Looking back on my creative output over the last year, I’d have to conclude that I have had a relatively successful 2018 – I have delivered on my promise of staging two Perfume as Practice shows a year, immersed myself in the possibilities of candle making in contemporary art, and have reached new audiences both nationally and internationally. So I guess I can’t complain!
This year, I endeavoured to stage both Perfume as Practice shows outside Sheffield. This was an effort to extend my audience reach and introduce new sets of people to the artistic possibilities of perfumery. To that end, I have been successful, as my shows were staged at BasementArtsProject, Leeds, and Bureau Centre for the Arts, Blackburn. (In fact, you can still see my work at BasementArtsProject until the end of January!)
I wanted to see a tangible development in Perfume as Practice – both in terms of the quality of the perfumes made and audience expectation. This was achieved by placing Perfume as Practice in contexts and spaces previously untapped: My exhibition in Blackburn placed perfumery within the context of religion while my exhibition in Leeds was a joint show, placing Perfume as Practice alongside the work of artist Emilia Telese.
One of the failures of my 2017 was that I involved myself in too many group exhibitions, thus compromising the quality of my output. This has been rectified this year as I have carefully selected opportunities relevant to the development of my practice.
I also embarked on a new project; Scents of Our Time. This took the guise of a residency at Access Space and a solo show at Mugen Tea House. In hindsight, the process of using candle making to describe news stories is very immersive, and probably works best as a residency. I think the jury is still out on how an audience responds to it, but there is certainly a lot of potential in the idea and I will seek new opportunities to develop the idea in the new year.
I’d like to say a big thank you to everyone involved in making my 2018 such a success and, actually, a very enjoyable year. I think I feel completely at ease with Perfume as Practice as an idea, and now just seek to hone it, push it in new directions and reach new audiences.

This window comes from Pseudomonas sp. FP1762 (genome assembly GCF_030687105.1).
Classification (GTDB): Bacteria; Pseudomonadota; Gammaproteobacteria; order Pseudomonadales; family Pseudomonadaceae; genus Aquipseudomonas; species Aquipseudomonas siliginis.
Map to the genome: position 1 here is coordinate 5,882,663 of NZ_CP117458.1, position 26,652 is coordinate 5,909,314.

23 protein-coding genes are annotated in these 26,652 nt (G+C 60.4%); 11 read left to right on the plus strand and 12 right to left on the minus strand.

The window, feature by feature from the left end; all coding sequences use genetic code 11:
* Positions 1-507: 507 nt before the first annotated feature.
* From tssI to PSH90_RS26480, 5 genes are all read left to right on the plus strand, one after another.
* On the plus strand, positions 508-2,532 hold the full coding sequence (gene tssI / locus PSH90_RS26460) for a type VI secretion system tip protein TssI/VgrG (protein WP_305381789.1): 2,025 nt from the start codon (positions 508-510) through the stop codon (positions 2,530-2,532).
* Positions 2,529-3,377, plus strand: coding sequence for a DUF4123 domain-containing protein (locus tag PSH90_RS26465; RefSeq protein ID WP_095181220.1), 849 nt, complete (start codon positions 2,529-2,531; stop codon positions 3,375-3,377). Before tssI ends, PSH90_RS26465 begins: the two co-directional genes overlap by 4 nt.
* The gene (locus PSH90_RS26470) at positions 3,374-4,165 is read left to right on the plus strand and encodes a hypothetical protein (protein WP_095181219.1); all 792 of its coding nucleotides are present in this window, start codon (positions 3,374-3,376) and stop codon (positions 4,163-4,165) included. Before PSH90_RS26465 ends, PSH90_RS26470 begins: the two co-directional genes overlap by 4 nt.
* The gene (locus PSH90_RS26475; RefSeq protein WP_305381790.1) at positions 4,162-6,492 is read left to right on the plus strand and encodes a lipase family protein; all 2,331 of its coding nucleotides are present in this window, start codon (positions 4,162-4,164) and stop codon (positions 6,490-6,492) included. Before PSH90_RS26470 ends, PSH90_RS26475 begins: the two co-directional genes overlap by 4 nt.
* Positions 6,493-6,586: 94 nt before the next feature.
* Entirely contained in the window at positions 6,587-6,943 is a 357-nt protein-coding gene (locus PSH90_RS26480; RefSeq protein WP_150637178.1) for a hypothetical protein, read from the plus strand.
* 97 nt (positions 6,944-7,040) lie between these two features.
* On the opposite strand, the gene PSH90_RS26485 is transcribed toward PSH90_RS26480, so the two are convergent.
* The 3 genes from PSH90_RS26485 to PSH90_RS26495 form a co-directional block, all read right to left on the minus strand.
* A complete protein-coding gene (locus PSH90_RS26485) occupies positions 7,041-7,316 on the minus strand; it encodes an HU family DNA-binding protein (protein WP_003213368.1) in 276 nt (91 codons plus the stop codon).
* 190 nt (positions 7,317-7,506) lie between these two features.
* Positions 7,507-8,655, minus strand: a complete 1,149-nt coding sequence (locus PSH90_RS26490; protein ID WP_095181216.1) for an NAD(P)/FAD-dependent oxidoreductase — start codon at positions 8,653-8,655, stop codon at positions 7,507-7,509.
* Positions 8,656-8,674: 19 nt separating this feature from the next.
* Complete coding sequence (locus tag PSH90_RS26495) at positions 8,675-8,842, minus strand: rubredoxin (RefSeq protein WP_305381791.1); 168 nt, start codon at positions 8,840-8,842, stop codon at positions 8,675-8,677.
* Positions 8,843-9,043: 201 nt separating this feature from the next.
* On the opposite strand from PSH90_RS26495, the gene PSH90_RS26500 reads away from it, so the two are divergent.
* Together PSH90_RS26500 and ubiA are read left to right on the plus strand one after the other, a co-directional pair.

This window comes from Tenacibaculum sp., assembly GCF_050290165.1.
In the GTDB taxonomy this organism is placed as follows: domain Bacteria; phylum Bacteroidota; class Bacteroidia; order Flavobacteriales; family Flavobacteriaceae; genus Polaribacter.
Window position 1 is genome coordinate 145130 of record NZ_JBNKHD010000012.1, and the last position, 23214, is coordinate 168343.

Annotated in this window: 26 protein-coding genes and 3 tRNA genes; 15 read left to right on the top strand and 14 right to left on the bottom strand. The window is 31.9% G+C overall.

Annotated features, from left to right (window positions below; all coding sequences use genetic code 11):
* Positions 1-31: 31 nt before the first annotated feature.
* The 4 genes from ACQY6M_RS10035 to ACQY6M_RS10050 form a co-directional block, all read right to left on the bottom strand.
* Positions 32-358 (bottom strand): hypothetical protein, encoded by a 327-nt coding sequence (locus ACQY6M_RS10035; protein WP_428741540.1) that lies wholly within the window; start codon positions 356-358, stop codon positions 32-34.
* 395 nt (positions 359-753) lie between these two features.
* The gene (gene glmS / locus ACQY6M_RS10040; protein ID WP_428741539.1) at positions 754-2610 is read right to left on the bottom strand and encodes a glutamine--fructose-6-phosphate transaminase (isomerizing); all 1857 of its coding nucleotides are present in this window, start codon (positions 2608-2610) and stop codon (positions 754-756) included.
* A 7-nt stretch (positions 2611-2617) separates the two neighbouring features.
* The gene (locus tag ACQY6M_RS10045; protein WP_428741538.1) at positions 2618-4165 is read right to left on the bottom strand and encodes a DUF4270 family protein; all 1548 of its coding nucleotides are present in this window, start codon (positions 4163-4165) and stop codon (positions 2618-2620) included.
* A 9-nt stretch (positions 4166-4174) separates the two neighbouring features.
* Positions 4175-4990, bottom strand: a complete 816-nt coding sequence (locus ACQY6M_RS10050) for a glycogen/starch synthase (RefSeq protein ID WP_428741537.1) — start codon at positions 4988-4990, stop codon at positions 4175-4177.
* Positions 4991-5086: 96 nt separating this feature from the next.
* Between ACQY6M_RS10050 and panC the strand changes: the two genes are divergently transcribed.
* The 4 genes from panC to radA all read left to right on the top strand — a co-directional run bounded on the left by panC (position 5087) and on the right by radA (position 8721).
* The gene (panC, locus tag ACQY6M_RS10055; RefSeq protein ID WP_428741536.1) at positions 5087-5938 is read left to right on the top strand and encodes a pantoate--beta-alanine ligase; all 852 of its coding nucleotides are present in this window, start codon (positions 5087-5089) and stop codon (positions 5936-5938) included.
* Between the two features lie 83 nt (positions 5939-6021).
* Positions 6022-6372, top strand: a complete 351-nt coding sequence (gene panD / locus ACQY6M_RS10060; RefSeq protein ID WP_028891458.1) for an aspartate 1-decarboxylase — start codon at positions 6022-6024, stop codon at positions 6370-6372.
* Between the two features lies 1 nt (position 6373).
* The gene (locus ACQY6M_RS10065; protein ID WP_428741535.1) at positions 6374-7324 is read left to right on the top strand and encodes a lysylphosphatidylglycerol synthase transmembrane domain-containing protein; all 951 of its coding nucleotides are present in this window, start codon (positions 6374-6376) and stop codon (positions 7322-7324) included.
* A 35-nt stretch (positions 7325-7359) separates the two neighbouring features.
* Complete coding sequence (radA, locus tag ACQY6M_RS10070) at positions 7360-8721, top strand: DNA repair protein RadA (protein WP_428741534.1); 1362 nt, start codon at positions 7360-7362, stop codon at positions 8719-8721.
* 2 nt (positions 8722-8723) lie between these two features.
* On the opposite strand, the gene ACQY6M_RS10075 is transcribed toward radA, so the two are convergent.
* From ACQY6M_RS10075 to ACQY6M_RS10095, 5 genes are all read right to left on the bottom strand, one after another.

2019 promises to be rather exciting – it will see me stage my first solo show in London, embark on new Perfume as Practice shows in Wolverhampton and Bristol, and continue to stage events and workshops that provide an insight into my unique approach to perfume making and ways of utilising scent in art. Looking forward to it!
In the midst of preparing, installing and maintaining Speculative Studio Spaces I have also been able to do something I rarely do – Go out and actually look at a bit of art.
It’s a rarity for a couple of reasons. For one, the idea of actually going out and seeing work is often jostling for position on a never ending to-do list, and alas, is usually something I can omit. Not least because I don’t tend to draw inspiration from an exhibition. Rather, it tends to emerge from philosophy, psychology, poetry, video games, or is informed by research into industries my practice covers, such as food and fragrance.
Not that I’m making excuses. Visiting exhibitions is very valuable for the artist, as it reinforces thought processes, allows you to assess the accessibility of your own practice and allows you to gain an understanding of your place within the art world relative to others. Not to mention the social benefits. I do wish I went to more stuff and will seek to in the future.
But one thing I have seen over the last two weeks, is an exhibition spanning various spaces in Sheffield, named Going Public.
Going Public seeks to raise awareness of art collections and make them more accessible, as well as provide insight into how and why collections are founded and maintained. 4 collections are represented over 5 venues. and so far I have seen all venues bar one.
The Sandretto Re Rebaudengo Collection found at Sheffield Cathedral impressed, and got me thinking about art in relation to the space it occupies. It got me thinking of producing scent sculptures, which would only really be defined – and totally dependent – on space. In terms of providing me with thought in relation to my on practice, Sheffield Cathedral’s exhibits delivered.
The DSL collection – that includes major pieces by contemporary Chinese artists – found at SIA Gallery and Site gallery also intrigued. Though I feel perhaps a little too far removed from their original context. The exhibition at SIA in particular feels a little isolating and impenetrable. Though again there is a level of accessibility that should be applauded.
Hovever, it’s the The Cattelain Collection at Millenuim Gallery that stands out the most. I loved it, actually! From a considered treatment of light to a grand textile piece, each work displays an affinity between artist and material; something to consider for me when investigating and experimenting with perfumery. Curated with a quiet harmony and with a playful level of interaction, I’d heartily recommend this to anyone.
In fact, I’d recommend the whole of Going Public. While some collections sit more pertinently in their spaces then others, each collection offers something different, while retaining the principles of collections and public accessibility.
Going Public is on around Sheffield until 12th December.